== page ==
Assessing the Ensemble Predictability of Precipitation Forecasts for the January 2015 and 2016 East Coast Winter Storms

Steven J. Greybush Department of Meteorology and Atmospheric Science, The Pennsylvania State University, University Park, Pennsylvania

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Seth Saslo Department of Meteorology and Atmospheric Science, The Pennsylvania State University, University Park, Pennsylvania

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Richard Grumm National Weather Service, State College, Pennsylvania

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Abstract

The ensemble predictability of the January 2015 and 2016 East Coast winter storms is assessed, with model precipitation forecasts verified against observational datasets. Skill scores and reliability diagrams indicate that the large ensemble spread produced by operational forecasts was warranted given the actual forecast errors imposed by practical predictability limits. For the 2015 storm, uncertainties along the western edge’s sharp precipitation gradient are linked to position errors of the coastal low, which are traced to the positioning of the preceding 500-hPa wave pattern using the ensemble sensitivity technique. Predictability horizon diagrams indicate the forecast lead time in terms of initial detection, emergence of a signal, and convergence of solutions for an event. For the 2016 storm, the synoptic setup was detected at least 6 days in advance by global ensembles, whereas the predictability of mesoscale features is limited to hours. Convection-permitting WRF ensemble forecasts downscaled from the GEFS resolve mesoscale snowbands and demonstrate sensitivity to synoptic and mesoscale ensemble perturbations, as evidenced by changes in location and timing. Several perturbation techniques are compared, with stochastic techniques [the stochastic kinetic energy backscatter scheme (SKEBS) and stochastically perturbed parameterization tendency (SPPT)] and multiphysics configurations improving performance of both the ensemble mean and spread over the baseline initial conditions/boundary conditions (IC/BC) perturbation run. This study demonstrates the importance of ensembles and convective-allowing models for forecasting and decision support for east coast winter storms.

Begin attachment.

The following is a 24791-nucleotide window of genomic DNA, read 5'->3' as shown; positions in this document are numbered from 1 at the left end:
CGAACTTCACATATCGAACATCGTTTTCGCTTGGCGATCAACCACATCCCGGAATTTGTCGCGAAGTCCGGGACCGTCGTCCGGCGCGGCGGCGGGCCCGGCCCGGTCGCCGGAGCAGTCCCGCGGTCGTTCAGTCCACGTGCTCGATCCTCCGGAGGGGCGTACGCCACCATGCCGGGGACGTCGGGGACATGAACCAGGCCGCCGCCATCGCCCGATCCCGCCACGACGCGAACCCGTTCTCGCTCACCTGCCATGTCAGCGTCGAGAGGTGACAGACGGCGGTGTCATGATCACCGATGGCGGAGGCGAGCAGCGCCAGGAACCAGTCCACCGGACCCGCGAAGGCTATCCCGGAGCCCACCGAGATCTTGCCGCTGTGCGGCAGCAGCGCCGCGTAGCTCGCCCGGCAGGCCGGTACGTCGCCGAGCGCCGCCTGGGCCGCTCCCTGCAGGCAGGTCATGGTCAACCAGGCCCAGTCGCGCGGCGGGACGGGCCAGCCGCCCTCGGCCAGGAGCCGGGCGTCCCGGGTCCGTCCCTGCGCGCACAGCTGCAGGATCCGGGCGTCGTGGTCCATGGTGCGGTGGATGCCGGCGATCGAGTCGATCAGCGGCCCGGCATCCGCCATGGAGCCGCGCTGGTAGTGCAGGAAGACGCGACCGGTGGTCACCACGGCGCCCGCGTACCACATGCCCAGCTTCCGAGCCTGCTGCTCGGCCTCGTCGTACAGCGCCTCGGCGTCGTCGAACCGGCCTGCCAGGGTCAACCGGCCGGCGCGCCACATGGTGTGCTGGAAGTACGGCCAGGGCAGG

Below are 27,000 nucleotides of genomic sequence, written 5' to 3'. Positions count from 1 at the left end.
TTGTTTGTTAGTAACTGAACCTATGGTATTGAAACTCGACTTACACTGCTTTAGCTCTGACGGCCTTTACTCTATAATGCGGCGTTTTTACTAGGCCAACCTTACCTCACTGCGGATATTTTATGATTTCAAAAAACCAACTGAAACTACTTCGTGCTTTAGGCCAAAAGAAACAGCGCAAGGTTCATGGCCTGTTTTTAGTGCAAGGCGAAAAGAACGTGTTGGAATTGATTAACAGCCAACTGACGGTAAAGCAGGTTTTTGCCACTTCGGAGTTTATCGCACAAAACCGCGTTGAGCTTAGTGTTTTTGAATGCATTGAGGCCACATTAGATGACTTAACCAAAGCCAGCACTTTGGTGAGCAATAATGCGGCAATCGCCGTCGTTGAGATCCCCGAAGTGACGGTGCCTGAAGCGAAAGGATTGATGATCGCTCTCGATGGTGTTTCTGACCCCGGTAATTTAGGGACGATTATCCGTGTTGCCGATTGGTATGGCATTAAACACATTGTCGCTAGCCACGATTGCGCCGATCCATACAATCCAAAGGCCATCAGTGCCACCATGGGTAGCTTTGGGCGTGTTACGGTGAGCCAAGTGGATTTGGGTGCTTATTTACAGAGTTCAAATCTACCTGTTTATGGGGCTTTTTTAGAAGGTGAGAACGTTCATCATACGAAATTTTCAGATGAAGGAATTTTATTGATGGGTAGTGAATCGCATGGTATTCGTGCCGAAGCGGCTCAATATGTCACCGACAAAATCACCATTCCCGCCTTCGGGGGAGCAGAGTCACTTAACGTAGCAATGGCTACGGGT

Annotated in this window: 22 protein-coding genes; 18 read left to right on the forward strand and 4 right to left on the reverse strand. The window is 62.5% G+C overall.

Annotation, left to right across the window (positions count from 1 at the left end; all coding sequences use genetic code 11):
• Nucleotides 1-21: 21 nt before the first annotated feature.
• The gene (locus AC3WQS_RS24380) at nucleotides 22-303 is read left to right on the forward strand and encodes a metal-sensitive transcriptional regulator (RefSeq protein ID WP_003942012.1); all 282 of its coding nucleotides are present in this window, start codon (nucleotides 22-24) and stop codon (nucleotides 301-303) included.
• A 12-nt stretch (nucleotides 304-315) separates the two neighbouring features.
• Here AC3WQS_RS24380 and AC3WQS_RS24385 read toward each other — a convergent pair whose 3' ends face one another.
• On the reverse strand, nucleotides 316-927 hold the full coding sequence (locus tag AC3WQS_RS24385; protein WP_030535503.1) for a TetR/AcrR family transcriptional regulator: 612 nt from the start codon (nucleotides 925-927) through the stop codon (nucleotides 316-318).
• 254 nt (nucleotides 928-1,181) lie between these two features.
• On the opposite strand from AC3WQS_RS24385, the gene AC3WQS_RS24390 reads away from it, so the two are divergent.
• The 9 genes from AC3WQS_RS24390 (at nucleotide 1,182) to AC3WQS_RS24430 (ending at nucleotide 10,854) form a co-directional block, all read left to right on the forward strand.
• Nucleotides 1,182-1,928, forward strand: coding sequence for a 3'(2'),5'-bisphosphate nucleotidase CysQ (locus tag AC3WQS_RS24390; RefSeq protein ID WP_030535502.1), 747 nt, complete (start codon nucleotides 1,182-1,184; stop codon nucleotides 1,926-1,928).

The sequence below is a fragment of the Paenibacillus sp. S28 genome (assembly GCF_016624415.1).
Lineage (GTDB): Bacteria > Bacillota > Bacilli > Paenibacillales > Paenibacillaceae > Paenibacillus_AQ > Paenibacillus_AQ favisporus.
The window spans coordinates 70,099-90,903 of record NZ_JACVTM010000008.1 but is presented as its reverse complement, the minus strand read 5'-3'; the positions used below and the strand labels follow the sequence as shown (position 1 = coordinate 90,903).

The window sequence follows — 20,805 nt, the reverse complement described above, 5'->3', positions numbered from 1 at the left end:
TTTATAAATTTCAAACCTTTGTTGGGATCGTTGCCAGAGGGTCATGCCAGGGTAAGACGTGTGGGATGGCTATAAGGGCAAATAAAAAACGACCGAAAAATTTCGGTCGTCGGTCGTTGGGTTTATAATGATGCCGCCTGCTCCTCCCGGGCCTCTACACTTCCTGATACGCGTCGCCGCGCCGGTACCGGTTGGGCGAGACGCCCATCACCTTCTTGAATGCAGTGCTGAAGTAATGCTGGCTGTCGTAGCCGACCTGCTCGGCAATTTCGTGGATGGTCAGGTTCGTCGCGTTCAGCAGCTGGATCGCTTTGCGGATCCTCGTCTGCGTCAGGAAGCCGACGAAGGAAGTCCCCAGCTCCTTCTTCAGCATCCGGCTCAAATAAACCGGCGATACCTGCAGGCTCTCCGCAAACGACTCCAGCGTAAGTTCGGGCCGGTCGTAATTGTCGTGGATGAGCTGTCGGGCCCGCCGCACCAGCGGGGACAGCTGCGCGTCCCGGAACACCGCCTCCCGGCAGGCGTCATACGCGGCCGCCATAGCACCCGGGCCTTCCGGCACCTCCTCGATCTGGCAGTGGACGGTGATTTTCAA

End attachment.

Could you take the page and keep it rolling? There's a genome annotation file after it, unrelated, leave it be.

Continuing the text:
© 2017 American Meteorological Society. For information regarding reuse of this content and general copyright information, consult the AMS Copyright Policy (www.ametsoc.org/PUBSReuseLicenses).

Corresponding author e-mail: Steven Greybush, sjg213@psu.edu

Abstract

The ensemble predictability of the January 2015 and 2016 East Coast winter storms is assessed, with model precipitation forecasts verified against observational datasets. Skill scores and reliability diagrams indicate that the large ensemble spread produced by operational forecasts was warranted given the actual forecast errors imposed by practical predictability limits. For the 2015 storm, uncertainties along the western edge’s sharp precipitation gradient are linked to position errors of the coastal low, which are traced to the positioning of the preceding 500-hPa wave pattern using the ensemble sensitivity technique. Predictability horizon diagrams indicate the forecast lead time in terms of initial detection, emergence of a signal, and convergence of solutions for an event. For the 2016 storm, the synoptic setup was detected at least 6 days in advance by global ensembles, whereas the predictability of mesoscale features is limited to hours. Convection-permitting WRF ensemble forecasts downscaled from the GEFS resolve mesoscale snowbands and demonstrate sensitivity to synoptic and mesoscale ensemble perturbations, as evidenced by changes in location and timing. Several perturbation techniques are compared, with stochastic techniques [the stochastic kinetic energy backscatter scheme (SKEBS) and stochastically perturbed parameterization tendency (SPPT)] and multiphysics configurations improving performance of both the ensemble mean and spread over the baseline initial conditions/boundary conditions (IC/BC) perturbation run. This study demonstrates the importance of ensembles and convective-allowing models for forecasting and decision support for east coast winter storms.

© 2017 American Meteorological Society. For information regarding reuse of this content and general copyright information, consult the AMS Copyright Policy (www.ametsoc.org/PUBSReuseLicenses).

Corresponding author e-mail: Steven Greybush, sjg213@psu.edu
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